In Ethiopia, the Catholic Church has for years worked towards the empowerment of women, by providing young girls with education and opportunities for them to explore their potential. The Church hopes that the election of a woman to the Presidency will inspire other women and young girls throughout the country to recognise their potential and strive to become influential actors in the international arena. – Africa Service, Vatican News, 06Nov2018

Christians in dialogue with Taoists

Discovering common values through Christian Scriptures and saints and Taoist holy writings and sages can lead to building a more harmonious society.

Stained glass windows portraying 4 saints (Christian Baum / Bonsai Multimedia)

Christian and Taoist scholars met for a Colloquium in Singapore from 5-7 November. In an interview with Sr Bernadette Reis, Fr Indunil Kodithuwakku, Undersecretary of the Pontifical Council for Interreligious Dialogue, spoke about how Christians and Taoists can contribute to resolving the crisis of ethics.

Colloquium background

Fr Kodithuwakku explained that the first Colloquium was held in Taiwan in 2014. The theme for the second Colloquium is on ethics. He said that the Colloquium can be characterized as a Christian-Taoist dialogue because the World Council of Churches was represented, as well as the Presbyterian and Anglican traditions. The majority of the 70 participants were from Singapore. Others came from Taiwan, mainland China, Hong Kong, South Korea, France, Malaysia and Switzerland.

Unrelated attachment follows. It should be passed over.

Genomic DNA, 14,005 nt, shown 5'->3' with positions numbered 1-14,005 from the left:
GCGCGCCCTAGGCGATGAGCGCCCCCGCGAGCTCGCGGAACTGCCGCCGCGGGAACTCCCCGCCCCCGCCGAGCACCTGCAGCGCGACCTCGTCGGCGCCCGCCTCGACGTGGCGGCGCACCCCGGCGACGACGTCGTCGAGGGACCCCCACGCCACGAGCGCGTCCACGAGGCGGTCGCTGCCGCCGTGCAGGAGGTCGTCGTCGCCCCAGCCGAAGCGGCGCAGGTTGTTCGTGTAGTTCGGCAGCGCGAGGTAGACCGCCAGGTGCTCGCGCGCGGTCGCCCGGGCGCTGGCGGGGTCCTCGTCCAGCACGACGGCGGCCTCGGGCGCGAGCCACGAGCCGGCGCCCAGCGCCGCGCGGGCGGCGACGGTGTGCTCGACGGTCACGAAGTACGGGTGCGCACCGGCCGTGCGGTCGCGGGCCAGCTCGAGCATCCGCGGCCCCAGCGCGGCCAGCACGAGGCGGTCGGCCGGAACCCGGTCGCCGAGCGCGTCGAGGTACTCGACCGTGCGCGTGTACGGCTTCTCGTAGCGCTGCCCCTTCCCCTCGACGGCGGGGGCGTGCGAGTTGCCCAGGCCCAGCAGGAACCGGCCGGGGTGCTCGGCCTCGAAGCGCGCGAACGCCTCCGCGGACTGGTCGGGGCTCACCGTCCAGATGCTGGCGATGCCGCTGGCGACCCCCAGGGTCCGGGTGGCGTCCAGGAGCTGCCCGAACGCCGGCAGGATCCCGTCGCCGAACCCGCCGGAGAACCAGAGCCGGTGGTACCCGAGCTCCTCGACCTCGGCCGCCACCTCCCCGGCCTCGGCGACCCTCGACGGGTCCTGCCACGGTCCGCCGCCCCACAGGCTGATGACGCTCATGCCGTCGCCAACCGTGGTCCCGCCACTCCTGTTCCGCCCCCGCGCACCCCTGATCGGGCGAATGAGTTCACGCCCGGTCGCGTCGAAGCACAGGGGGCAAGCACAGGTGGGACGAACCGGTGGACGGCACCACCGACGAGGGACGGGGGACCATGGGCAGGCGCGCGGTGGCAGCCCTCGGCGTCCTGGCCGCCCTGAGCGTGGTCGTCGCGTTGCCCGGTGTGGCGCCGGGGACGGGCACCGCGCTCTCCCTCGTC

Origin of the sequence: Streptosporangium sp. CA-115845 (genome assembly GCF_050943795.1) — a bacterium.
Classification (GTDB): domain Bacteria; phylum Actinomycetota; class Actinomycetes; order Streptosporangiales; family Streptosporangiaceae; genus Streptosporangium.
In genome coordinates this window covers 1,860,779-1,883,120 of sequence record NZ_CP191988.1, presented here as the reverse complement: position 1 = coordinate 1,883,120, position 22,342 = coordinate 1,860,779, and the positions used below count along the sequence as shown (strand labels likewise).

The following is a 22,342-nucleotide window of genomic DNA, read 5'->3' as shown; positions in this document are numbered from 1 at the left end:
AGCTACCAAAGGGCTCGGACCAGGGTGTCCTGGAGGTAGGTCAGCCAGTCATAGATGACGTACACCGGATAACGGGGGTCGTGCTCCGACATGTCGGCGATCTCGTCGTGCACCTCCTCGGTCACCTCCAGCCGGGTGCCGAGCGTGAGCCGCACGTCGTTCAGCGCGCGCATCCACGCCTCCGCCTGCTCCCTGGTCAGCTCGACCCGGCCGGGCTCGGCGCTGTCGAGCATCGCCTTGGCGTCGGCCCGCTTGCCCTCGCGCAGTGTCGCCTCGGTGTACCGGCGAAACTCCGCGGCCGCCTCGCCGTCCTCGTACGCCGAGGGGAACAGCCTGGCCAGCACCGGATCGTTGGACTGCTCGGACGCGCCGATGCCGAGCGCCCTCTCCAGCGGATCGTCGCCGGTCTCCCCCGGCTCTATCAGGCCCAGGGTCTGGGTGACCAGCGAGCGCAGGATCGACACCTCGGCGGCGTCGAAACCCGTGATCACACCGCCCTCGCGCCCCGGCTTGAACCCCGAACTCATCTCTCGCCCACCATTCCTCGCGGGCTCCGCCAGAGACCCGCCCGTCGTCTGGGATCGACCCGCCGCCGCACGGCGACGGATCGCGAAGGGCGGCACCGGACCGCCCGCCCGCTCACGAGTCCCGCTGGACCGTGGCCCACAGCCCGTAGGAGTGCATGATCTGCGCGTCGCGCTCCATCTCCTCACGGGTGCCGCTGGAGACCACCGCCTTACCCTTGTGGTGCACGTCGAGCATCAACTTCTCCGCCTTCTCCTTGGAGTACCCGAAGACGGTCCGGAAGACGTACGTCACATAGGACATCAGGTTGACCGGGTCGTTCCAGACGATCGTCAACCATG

Crisis of ethics

The world is facing an ethical crisis, Fr Kodithuwakku said. “Both Christians and Taoists have the spiritual resources to respond to this ethical crisis”. In the first part of the Colloquium, the crisis itself was analyzed. Scholars then presented the teachings of Jesus and St Paul, Lao-Tzu and other Taoist sages. After looking at the sacred writings of both traditions, “we tried to find some of the orientations, some solutions to make the world a better place”.

Similarities

In addition, both traditions presented aspects of their spiritual heritage. Fr Kodithuwakku mentioned that St Teresa of Avila and St Ignatius were 2 saints proposed from the Christian tradition. “We saw many similarities”, he said. “The human person is looking for something beyond this world. There are different spiritual paths, but there are also convergences”.

Building a harmonious society